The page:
The first issue of The New York Times was published on this day in 1851, and to celebrate we’re taking look at a brief history of some of our favorite newspaper words and slang.
Before newspapers, there were government bulletins. The Acta Diurna or Daily Acts of ancient Rome were carved in metal or stone and posted in public places. In ancient China, tipao, news sheets produced by the government, were “handwritten on silk and read by government officials.”
However, gazeta also means “little magpie,” so it’s unclear if we get the word from the paper’s “price or its association with the bird (typical of false chatter),” says the Online Etymology Dictionary. What we do know is that gazette predates the word newspaper by about 60 years.
By 1649, according to the Oxford English Dictionary (OED), newspapers, journals, and periodicals were collectively referred to as the press. This of course comes from printing press, which was invented in the 15th century and quickly gained popularity in the 16th, 17th, and 18th centuries. By the late 1860s press came to refer to journalists in general, and to journalistic coverage by 1908: “Mr. Leaf. . .has not had a good press lately.”
Both newsman and journalist came about in the late 17th century, says the OED. By then what’s considered the first American newspaper was published in Boston, although “only one edition was published before the paper was suppressed by the colonial officials.” A few years later, a weekly called The Boston News-Letter “became the first continuously published newspaper in the colonies.”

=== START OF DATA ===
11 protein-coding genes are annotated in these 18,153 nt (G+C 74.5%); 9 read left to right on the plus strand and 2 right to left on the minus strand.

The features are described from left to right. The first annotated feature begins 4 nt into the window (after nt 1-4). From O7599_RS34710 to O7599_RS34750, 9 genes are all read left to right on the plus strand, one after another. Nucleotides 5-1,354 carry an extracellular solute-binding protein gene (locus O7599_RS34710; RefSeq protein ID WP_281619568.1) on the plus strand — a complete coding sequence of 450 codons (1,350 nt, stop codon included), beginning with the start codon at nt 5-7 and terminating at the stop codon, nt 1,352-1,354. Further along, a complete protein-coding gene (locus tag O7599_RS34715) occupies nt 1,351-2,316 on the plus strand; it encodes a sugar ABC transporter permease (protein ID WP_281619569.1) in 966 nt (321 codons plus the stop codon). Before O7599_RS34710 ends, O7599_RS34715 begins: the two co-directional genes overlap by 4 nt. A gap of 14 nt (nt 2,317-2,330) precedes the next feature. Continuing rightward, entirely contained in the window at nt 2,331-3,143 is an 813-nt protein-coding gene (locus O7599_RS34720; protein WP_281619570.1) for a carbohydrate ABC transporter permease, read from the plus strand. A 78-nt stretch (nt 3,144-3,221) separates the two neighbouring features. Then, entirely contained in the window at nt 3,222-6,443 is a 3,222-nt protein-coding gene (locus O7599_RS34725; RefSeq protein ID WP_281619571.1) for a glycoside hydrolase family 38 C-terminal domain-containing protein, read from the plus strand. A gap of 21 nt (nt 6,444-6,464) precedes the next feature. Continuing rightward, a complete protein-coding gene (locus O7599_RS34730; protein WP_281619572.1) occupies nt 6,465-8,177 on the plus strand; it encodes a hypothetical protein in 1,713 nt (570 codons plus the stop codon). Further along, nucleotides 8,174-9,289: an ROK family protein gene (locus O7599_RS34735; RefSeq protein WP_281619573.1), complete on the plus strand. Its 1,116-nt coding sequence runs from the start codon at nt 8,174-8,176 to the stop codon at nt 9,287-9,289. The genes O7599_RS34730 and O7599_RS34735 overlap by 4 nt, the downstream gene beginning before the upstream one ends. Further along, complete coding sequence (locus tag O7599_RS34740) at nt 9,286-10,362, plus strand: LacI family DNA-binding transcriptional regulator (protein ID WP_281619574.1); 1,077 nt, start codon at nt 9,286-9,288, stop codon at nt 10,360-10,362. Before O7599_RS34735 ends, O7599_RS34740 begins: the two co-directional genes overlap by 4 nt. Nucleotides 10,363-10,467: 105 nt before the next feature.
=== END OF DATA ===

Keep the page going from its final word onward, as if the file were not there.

By 1734, you could insult a newspaper by calling it a rag. Know where the bodies are buried? You could make a living as a death-hunter, “one who furnishes a newspaper with reports of deaths,” says the OED.
Reporters weren’t called reporters until about 1776, as per the OED. By 1810, if you were a writer for hire, you might be called a hack, and in the 1870s, a story you got before a competitor was called a beat or scoop.
By the late 19th century, competition betweens papers was fierce. Some resorted to keyhole journalism, says the OED, with “allusion to the action of eavesdropping or spying through a keyhole.”
The term yellow journalism was coined around 1898 during the peak of the “circulation battles” between Joseph Pulitzer’s New York World and William Randolph Hearst’s New York Journal. Yellow journalism is “journalism that exploits, distorts, or exaggerates the news to create sensations and attract readers,” and comes from “the use of yellow ink in printing ‘Yellow Kid,’ a cartoon strip in the New York World.”
Pulitzer and Heart’s sensationalistic exploits were even blamed for the United States’ entry into the Spanish-American War, although historians have noted that “yellow journalism was largely confined to New York City, and that newspapers in the rest of the country did not follow their lead.”
In 1901, the term tabloid was being used to describe newspapers that gave stories in condensed form, “usually with illustrated, often sensational material.” The word tabloid was originally a trademark referring to a “small tablet of medicine,” says the Online Etymology Dictionary, and eventually came to refer to “a compressed form or dose of anything.”